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Is Erdogan playing Lucifer?

Philosophers and Theologians aside, ordinary students of Bible literature will most probably remember a narrative about an encounter between Jesus Christ and Satan after the former went through a fast for forty days and nights. Briefly, it was a duel between the kingdoms of Hell and Heaven, with King Lucifer coming out himself to undertake the mission impossible assignment of tricking/trapping Jesus into submission, but ending up being trimmed down to size and told off “… don’t try your… God”.

As an enthusiast of centuries’ old Turkey history dating back to the Mesopotamia era, my memory clicked back the Jesus-Lucifer  lively and imagination-catching story after tracing developments surrounding the latest visit of the Greek Prime Minister Kyriakos Mitsotakis to Ankara. This was a follow up on Turkish President Recep Tayyip Erdogan’s trip to Athens, five months ago, in December, 2023.

In the first place, I wondered, what should the world take from the message Erdogan delivered at a press conference with Greek Prime Minister Kyriakos Mitsotakis by confirming the reopening for Muslim worship of a mosque in Istanbul converted from an ancient Byzantine Orthodox church? What an odd timing. AFP quoted Erdogan as saying “the Kariye mosque in its new form will remain open to everyone.” Everyone, who?

Where did Erdogan pluck the courage from to make such a statement in the presence of his distinguished guest, Mitsotakis? Or was he an ‘extinguished’ one?  Mitsotakis was later quoted as saying:  “I discussed with Mr. Erdogan the conversion… I expressed my dissatisfaction to him.” So, how did he become part of what Erdogan delivered to the world at the joint press conference? Was he tricked or trapped into a circumstance he knew perfectly the Greek government and the people back home took as “an act of provocation”? What overwhelmed him?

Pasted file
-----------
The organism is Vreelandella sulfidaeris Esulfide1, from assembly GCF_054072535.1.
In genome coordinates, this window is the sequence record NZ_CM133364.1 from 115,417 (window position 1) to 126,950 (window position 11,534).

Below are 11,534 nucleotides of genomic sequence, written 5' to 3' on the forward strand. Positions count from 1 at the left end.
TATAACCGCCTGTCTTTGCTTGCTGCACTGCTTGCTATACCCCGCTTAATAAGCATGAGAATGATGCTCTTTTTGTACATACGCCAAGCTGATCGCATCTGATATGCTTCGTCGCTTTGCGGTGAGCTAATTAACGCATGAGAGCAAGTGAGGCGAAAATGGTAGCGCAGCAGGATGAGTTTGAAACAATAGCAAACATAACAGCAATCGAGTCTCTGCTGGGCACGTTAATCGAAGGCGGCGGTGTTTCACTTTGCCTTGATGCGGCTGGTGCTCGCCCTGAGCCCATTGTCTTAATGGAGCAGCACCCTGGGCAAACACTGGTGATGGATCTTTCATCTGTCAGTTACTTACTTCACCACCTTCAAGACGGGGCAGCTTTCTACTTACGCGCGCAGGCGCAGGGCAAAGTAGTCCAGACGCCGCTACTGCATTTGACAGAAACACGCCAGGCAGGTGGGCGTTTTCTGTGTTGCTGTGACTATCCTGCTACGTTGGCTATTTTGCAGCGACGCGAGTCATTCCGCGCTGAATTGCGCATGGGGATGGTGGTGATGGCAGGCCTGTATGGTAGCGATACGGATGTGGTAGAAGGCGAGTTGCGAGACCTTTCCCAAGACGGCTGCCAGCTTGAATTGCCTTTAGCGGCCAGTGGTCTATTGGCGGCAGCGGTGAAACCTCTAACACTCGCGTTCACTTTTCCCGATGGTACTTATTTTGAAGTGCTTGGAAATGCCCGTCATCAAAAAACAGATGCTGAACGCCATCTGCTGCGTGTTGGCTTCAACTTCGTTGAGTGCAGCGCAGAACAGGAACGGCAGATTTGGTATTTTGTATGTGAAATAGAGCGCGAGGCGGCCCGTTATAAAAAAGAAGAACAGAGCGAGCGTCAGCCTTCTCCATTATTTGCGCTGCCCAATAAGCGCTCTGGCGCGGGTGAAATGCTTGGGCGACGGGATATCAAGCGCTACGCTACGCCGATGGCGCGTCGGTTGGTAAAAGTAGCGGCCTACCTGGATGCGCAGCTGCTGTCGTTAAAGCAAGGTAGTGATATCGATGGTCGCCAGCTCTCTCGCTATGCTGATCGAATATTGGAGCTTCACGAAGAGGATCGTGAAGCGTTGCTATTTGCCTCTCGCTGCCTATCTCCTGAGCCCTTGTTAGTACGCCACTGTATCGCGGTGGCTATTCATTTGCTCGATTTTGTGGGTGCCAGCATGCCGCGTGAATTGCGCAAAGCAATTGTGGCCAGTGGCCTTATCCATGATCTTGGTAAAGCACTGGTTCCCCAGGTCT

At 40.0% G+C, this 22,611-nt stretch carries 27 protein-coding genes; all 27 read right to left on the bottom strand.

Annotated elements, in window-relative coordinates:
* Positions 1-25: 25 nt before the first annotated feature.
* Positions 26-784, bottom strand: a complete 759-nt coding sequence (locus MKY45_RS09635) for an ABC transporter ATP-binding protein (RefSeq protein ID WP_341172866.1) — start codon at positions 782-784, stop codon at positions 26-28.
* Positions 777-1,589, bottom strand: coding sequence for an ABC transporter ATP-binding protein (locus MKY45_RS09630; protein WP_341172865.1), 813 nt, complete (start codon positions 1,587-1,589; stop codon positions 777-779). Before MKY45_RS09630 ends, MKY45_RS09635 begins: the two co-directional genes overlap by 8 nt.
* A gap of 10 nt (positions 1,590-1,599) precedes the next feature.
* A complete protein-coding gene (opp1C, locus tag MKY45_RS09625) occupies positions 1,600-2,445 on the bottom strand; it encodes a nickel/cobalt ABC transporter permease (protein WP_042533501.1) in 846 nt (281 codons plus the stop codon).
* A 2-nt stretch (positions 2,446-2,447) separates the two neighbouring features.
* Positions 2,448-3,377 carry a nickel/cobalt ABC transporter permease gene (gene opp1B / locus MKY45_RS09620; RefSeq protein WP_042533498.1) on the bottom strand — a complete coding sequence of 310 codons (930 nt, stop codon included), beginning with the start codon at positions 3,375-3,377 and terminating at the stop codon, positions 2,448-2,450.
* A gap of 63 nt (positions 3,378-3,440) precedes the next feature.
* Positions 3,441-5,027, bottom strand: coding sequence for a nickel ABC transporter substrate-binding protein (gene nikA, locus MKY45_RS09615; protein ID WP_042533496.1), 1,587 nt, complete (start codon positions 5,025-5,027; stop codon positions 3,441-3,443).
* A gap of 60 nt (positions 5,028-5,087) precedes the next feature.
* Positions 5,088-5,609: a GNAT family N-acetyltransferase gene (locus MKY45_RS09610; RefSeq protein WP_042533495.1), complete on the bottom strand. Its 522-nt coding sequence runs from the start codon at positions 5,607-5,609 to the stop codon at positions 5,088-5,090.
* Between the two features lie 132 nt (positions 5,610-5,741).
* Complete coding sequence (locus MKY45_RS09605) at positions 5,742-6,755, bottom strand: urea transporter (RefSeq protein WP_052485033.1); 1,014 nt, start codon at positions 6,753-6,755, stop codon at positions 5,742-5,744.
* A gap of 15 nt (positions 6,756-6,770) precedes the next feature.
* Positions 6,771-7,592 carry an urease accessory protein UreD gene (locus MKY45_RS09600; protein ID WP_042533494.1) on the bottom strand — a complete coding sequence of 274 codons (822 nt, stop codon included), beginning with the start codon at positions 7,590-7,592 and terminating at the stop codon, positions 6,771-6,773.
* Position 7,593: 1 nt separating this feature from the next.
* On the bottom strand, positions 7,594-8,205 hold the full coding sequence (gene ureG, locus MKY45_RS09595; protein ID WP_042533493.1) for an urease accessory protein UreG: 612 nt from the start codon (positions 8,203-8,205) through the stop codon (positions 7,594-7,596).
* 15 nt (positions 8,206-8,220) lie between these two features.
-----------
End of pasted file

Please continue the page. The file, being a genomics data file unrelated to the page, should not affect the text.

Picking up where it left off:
How did he forget the promise he had made to the Greek President Katerina Sakellaropoulou that he would raise the issue during his meeting with Erdoğan and voice his “strong dissatisfaction, reflecting the sentiments of all Greeks, regarding the entirely unnecessary conversion of a historic temple, the Monastery of Chora, into a mosque”?

 He definitely knew that Turkey’s move contradicted the all-time glory of Constantinople, present Istanbul, in the history of world civilizations. Could his mind have been derailed by Erdogan’s underground satanic expression of seeing ‘no unsolvable problems’ between Greece and Turkey ties? In the Bible narrative, Lucifer is quoted as having asked Jesus to jump off the Temple tower “because … angels would … immediately rescue him.”

 What is on the screen of Greek-Turkey relations reads the opposite. These NATO allies and members of the European countries’ groupings, have had none of their differences (re)solved. On the contrary, conflicts have been on the rise. These range from disagreements over the delimitation of Exclusive Economic Zones (EEZs), oil drilling in the eastern Mediterranean, to flight violations over the Aegian Sea sky.

To cap it all is the Cyprus split into two states along Greek and Turkish ethnical lines. No BC (Before Christ ) Greek or post-Ottoman moral/political philosophers – the likes of Socrates, Plato and Said Nursi — could be happy with what is taking place in terms of relations between their homeland neighboring countries. Likewise, even the contemporary ones, like self-exiled Muslim cleric Fethullah Gülen, would do the same. Who is (ir)responsible for the creation of  separate Greek and Turkish Cypriot states,  if it’s not Erdogan in the lead?  Turkish Cyprus is recognized by only one government in the world – the government of Erdogan in Turkey. Now, in the Lucifer tricky trap format, the same Erdogan dares send a message, through the visiting Greek PM for that matter, that the differences between Turkey and Greece are flimsy.  If they are, why did both countries almost come to a point of war in 2020?  

“Despite disagreements, we focus on a positive agenda by keeping our dialogue channels open,” Erdogan is on record for having told a joint press conference with Mitsotakis, who responded: … leaders’ frequent meetings in recent months had “proven that we neighbors can establish an approach of mutual understanding, not as an exception but as a productive normality… We showed today that alongside our proven disagreements, we can chart a parallel page of agreements.”

Wow! What a satanic leadership equation hidden behind long established truths. “Charting a parallel page of agreements” that ignores basic and clear conflict areas is a non-starter. To borrow from elementary geometry, respective principles (otherwise known as theorems) are non-negotiable.  They are simply there to be applied, not amended. And, like numbers, they don’t cheat.